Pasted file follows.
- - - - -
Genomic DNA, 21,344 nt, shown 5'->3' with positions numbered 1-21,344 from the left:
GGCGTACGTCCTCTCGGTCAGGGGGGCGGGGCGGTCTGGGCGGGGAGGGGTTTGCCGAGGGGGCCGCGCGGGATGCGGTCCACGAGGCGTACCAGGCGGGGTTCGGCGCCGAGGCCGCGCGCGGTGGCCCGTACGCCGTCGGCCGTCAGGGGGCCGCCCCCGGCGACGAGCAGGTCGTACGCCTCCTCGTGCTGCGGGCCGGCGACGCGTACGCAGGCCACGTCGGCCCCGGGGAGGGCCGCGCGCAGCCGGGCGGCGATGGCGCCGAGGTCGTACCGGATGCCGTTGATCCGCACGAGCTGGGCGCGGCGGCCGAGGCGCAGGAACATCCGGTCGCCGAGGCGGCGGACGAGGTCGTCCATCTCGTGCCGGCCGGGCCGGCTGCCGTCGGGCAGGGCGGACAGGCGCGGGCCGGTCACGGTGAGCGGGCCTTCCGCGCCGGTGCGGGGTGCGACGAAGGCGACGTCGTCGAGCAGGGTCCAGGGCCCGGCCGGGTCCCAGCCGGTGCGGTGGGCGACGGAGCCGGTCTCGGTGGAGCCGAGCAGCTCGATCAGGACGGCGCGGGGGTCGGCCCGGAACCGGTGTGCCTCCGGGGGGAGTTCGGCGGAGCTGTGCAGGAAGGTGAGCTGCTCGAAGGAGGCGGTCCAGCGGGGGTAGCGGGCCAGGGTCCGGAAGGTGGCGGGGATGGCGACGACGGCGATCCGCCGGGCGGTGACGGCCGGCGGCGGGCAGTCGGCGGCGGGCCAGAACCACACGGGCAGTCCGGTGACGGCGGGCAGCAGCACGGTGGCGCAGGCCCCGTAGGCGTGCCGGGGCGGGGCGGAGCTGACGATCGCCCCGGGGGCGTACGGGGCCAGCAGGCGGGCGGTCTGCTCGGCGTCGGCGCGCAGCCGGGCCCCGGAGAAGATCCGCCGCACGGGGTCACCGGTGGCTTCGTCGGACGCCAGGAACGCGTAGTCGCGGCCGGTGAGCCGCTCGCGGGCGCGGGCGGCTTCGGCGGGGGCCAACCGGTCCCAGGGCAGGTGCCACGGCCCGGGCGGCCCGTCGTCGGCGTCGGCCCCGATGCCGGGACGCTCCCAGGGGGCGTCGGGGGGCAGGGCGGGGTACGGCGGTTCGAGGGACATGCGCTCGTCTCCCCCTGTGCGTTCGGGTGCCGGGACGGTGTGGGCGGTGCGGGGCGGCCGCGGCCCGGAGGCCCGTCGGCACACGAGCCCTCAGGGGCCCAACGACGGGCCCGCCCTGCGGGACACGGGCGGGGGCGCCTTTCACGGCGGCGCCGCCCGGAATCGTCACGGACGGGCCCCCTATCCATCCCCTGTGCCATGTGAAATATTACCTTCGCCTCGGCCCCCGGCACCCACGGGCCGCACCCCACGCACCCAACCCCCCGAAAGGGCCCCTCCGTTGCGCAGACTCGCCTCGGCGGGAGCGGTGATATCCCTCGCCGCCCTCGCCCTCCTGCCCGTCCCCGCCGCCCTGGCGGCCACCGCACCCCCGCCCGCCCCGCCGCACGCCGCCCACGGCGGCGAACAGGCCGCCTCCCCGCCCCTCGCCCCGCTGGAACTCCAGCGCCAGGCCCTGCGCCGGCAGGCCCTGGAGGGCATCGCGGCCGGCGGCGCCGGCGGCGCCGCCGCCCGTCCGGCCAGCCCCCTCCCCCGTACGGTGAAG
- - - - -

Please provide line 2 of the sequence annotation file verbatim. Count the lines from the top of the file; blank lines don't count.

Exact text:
GGCGTACGTCCTCTCGGTCAGGGGGGCGGGGCGGTCTGGGCGGGGAGGGGTTTGCCGAGGGGGCCGCGCGGGATGCGGTCCACGAGGCGTACCAGGCGGGGTTCGGCGCCGAGGCCGCGCGCGGTGGCCCGTACGCCGTCGGCCGTCAGGGGGCCGCCCCCGGCGACGAGCAGGTCGTACGCCTCCTCGTGCTGCGGGCCGGCGACGCGTACGCAGGCCACGTCGGCCCCGGGGAGGGCCGCGCGCAGCCGGGCGGCGATGGCGCCGAGGTCGTACCGGATGCCGTTGATCCGCACGAGCTGGGCGCGGCGGCCGAGGCGCAGGAACATCCGGTCGCCGAGGCGGCGGACGAGGTCGTCCATCTCGTGCCGGCCGGGCCGGCTGCCGTCGGGCAGGGCGGACAGGCGCGGGCCGGTCACGGTGAGCGGGCCTTCCGCGCCGGTGCGGGGTGCGACGAAGGCGACGTCGTCGAGCAGGGTCCAGGGCCCGGCCGGGTCCCAGCCGGTGCGGTGGGCGACGGAGCCGGTCTCGGTGGAGCCGAGCAGCTCGATCAGGACGGCGCGGGGGTCGGCCCGGAACCGGTGTGCCTCCGGGGGGAGTTCGGCGGAGCTGTGCAGGAAGGTGAGCTGCTCGAAGGAGGCGGTCCAGCGGGGGTAGCGGGCCAGGGTCCGGAAGGTGGCGGGGATGGCGACGACGGCGATCCGCCGGGCGGTGACGGCCGGCGGCGGGCAGTCGGCGGCGGGCCAGAACCACACGGGCAGTCCGGTGACGGCGGGCAGCAGCACGGTGGCGCAGGCCCCGTAGGCGTGCCGGGGCGGGGCGGAGCTGACGATCGCCCCGGGGGCGTACGGGGCCAGCAGGCGGGCGGTCTGCTCGGCGTCGGCGCGCAGCCGGGCCCCGGAGAAGATCCGCCGCACGGGGTCACCGGTGGCTTCGTCGGACGCCAGGAACGCGTAGTCGCGGCCGGTGAGCCGCTCGCGGGCGCGGGCGGCTTCGGCGGGGGCCAACCGGTCCCAGGGCAGGTGCCACGGCCCGGGCGGCCCGTCGTCGGCGTCGGCCCCGATGCCGGGACGCTCCCAGGGGGCGTCGGGGGGCAGGGCGGGGTACGGCGGTTCGAGGGACATGCGCTCGTCTCCCCCTGTGCGTTCGGGTGCCGGGACGGTGTGGGCGGTGCGGGGCGGCCGCGGCCCGGAGGCCCGTCGGCACACGAGCCCTCAGGGGCCCAACGACGGGCCCGCCCTGCGGGACACGGGCGGGGGCGCCTTTCACGGCGGCGCCGCCCGGAATCGTCACGGACGGGCCCCCTATCCATCCCCTGTGCCATGTGAAATATTACCTTCGCCTCGGCCCCCGGCACCCACGGGCCGCACCCCACGCACCCAACCCCCCGAAAGGGCCCCTCCGTTGCGCAGACTCGCCTCGGCGGGAGCGGTGATATCCCTCGCCGCCCTCGCCCTCCTGCCCGTCCCCGCCGCCCTGGCGGCCACCGCACCCCCGCCCGCCCCGCCGCACGCCGCCCACGGCGGCGAACAGGCCGCCTCCCCGCCCCTCGCCCCGCTGGAACTCCAGCGCCAGGCCCTGCGCCGGCAGGCCCTGGAGGGCATCGCGGCCGGCGGCGCCGGCGGCGCCGCCGCCCGTCCGGCCAGCCCCCTCCCCCGTACGGTGAAG